Sunday, September 21, 2014

Book Review: MANGO CHEEKS, METAL TEETH

Title: Mango Cheeks, Metal Teeth
Author: Aruna Nambiar
Publisher: Tranquebar
Pages: 233



To read Mango Cheeks, Metal Teeth is to hustle down memory lane. Even though my childhood summer vacations were played out in a Goan village, and not a village in Kerala, there was still so much that I could relate to. Everything felt pleasantly familiar.

Reading the book was to taste and re-live the flavours of a much-cherished experience. The ‘soul-sapping afternoons,’ the ‘bumper crop of mangoes,’ and raucous playtimes with cousins were the stuff of my childhood summers too.

Geetha, her older siblings Mini and Raju, and their parents head to Ambalakunnu for the children’s annual summer vacation. There the children meet cousins Vikki and Divya from Delhi and the entire family and bask in the solid affection of their grandparents Ammoomma and Appooppan, known to the world as Devaki and Madhavan Nair.

Kakoos (latrine) Kannan is a plumber whose skills are limited to de-clogging toilet fittings. His wife, Sundarikutty, is a cook in the Nair household. Through Madhavan Nair, Kannan gets a job as a chauffeur in Kuwait, and the family’s fortunes improve fantastically. Kannan begins to be known as Koovait Kannan.

Ration Raaman is so known because he is the unscrupulous owner of a ration shop. His youngest son, Venu joins the police force, thereby improving his stock further.

When the story begins, the three families’ lives overlap. Venu’s marriage is fixed with Bindu, daughter of Kannan. The conversations around the alliance remind us of reality when the bride’s family’s ego gets a beating and the groom’s family flies high.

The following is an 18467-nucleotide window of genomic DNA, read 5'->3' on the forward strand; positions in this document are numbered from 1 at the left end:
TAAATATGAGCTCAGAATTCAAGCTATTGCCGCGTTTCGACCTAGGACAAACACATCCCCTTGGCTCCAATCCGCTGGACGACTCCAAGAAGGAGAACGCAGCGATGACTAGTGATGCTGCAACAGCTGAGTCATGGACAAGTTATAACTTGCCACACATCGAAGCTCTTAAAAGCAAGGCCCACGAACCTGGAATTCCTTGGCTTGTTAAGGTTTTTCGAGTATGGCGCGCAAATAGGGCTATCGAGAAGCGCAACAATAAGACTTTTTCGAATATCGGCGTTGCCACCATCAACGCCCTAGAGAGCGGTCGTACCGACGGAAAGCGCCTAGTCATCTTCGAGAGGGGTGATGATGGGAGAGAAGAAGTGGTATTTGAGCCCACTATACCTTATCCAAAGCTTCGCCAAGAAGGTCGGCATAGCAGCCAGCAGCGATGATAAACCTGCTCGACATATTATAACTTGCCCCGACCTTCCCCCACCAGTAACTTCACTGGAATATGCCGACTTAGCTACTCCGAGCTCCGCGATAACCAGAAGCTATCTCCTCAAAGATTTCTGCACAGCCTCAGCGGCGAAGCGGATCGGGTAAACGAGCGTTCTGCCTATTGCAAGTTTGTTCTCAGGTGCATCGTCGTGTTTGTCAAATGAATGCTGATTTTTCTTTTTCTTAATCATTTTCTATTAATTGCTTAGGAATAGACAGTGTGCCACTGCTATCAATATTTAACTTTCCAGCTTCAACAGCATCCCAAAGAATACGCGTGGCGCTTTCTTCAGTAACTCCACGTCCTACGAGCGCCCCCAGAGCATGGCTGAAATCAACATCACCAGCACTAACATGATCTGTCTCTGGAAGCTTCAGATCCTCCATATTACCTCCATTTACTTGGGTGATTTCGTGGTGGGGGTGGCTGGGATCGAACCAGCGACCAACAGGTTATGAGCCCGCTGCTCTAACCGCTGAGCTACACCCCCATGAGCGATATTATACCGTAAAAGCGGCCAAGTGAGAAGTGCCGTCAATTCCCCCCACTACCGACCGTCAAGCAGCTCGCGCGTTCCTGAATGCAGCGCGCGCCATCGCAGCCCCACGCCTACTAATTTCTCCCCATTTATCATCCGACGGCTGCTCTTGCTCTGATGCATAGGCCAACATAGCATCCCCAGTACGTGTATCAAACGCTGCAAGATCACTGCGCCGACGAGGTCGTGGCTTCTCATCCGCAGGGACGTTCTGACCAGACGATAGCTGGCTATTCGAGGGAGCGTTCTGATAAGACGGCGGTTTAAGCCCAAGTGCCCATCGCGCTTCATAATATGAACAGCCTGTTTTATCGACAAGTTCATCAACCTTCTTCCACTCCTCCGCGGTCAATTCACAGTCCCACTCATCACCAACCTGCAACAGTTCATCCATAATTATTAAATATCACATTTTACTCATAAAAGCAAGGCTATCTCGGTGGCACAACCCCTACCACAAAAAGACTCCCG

Even though Ambalakunnu is the kind of place where nothing ever changes, 11-year-old Geetha finds that the older Mini and Divya do not want to spend time with her. Lonely, she becomes closely acquainted with Kamala, the cook, and the other members of the household staff. Babu, the 15-year-old son of Kannan, smitten with Kamala’s charms, joins the group.

It is a happy time for the Raaman and Kannan families as they get ready for the wedding. Geetha herself believes that this will be a summer vacation unlike any other. But before the summer is gone, the situation will be unraveled for everyone.

The book brought to life the colourful summer holidays, complete with the joy of interacting with our cousins. The games, the telling of ghost stories, spirited boys-versus-girls fights between the cousins, card games (how I loved Donkey). There were so many things that were brought to life.

The imagery in the book deserves special attention. In one place, the author talks about a character’s heart which flutters like a flag at the Independence Day parade. 

The same character, in the throes of love, breathes noisily like an “octogenarian with a cold.” 

I particularly enjoyed “Mutton as tender as a heartbroken adolescent.” 

Another character’s eyes “darted hither and thither, in an uncanny likeness of a Kathakali dancer in the throes of a performance.” 

When Bindu’s prospective marriages fail to materialize, she creeps around the house “like a cockroach just sprayed with FINIT.” 

There are so many of these gems scattered throughout the book. Each one is steeped in the earthy reality of the land. You have to read the book to discover them firsthand.